Opposition: New registration rules will lead to poll failure
They say the move would devalue the party registration process and spread voters’ attention, which could eventually lead to election failure.
The head of the Liberal Democratic Party, Vladimir Zhirinovsky, has warned that the new rules would disorganize the preparations for the next parliamentary elections and the poll itself.
“If today the Central Elections Commission is registering four parties and it takes them a month, what will happen when we have 100 parties? The delay with registration will make it impossible to form the ballot, and without ballots it will be impossible to distribute air time for campaigns,” Zhirinovsky warned.
“It will all end in elections lasting for six or seven months,” he added.
Zhirinovsky also noted that the large number of parties would cause difficulties with monitoring the elections as local commission are comprised of only 10 members and simply cannot accept everyone who wish to register.
The Communist Party of the Russian Federation warned that the new law would allow for such practices as creating local micro-parties that serve only the interests of those who finance them.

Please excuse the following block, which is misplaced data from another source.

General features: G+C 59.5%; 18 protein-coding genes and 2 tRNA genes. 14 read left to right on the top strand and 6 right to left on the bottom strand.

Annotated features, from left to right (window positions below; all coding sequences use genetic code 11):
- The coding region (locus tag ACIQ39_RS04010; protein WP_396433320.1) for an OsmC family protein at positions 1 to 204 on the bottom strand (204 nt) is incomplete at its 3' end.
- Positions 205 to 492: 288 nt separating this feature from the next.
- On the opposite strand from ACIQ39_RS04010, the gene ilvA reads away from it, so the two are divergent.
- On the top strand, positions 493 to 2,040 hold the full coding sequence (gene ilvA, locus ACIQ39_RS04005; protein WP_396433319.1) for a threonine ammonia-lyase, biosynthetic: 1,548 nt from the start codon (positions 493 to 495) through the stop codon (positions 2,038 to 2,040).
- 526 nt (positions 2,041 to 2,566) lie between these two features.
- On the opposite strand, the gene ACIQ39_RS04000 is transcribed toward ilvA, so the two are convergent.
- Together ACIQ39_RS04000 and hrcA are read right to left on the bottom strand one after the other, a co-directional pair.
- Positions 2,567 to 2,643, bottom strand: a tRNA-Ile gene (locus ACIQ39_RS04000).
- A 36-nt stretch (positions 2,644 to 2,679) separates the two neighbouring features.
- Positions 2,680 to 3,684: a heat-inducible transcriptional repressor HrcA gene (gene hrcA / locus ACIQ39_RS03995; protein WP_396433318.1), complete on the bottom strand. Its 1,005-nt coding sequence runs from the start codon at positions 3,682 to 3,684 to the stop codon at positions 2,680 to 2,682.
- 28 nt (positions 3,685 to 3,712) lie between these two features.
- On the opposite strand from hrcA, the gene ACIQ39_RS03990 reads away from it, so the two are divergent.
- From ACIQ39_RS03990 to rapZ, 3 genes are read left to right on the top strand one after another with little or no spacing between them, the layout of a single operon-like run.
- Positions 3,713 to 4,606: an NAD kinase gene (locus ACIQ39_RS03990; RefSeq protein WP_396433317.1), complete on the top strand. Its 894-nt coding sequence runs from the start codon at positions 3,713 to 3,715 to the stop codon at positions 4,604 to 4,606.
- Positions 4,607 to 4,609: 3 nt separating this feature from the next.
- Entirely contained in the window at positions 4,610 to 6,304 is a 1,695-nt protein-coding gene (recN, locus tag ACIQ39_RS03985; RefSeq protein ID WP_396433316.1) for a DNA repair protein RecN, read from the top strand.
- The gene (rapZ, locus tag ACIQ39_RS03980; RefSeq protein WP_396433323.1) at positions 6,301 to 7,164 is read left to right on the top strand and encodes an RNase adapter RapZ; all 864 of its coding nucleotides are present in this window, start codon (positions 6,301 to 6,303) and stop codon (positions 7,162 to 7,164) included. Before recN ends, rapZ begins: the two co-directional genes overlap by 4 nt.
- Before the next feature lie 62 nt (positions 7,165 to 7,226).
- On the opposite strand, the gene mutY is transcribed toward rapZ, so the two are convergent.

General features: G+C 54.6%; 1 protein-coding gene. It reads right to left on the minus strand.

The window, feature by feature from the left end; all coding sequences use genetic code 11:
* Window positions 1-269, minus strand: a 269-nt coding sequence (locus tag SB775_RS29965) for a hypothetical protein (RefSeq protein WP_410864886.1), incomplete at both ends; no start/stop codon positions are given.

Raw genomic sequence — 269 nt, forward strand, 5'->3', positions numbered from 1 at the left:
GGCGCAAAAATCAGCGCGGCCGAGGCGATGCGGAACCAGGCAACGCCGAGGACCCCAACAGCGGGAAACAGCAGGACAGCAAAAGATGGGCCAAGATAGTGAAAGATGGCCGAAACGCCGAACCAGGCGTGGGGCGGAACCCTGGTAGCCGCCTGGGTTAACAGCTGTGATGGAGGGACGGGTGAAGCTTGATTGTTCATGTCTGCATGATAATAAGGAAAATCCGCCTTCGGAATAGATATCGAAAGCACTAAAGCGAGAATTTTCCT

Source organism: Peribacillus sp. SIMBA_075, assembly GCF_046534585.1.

Communist MP Valentin Romanov said that the new law opened the way to forced acquisitions in political sphere.
The leader of the non-registered opposition group The Other Russia, writer Eduard Limonov, called the new bill on political parties “deliberate political remission and political Satanism.”
“There will be 150 political parties. Who can possibly distinguish between them? It is likely that no one will even know about them. When we have hundreds of parties, the voters’ attention gets diluted,” Limonov said.
The political reform bill was recently proposed by President Dmitry Medvedev and already received approvals in two readings in the Lower House of Parliament. The bill reduces the minimum number of party members to 500 from the current 40,000 and eases the registration procedure.
The third and final reading of the bill in the lower house is scheduled for Friday, March 23.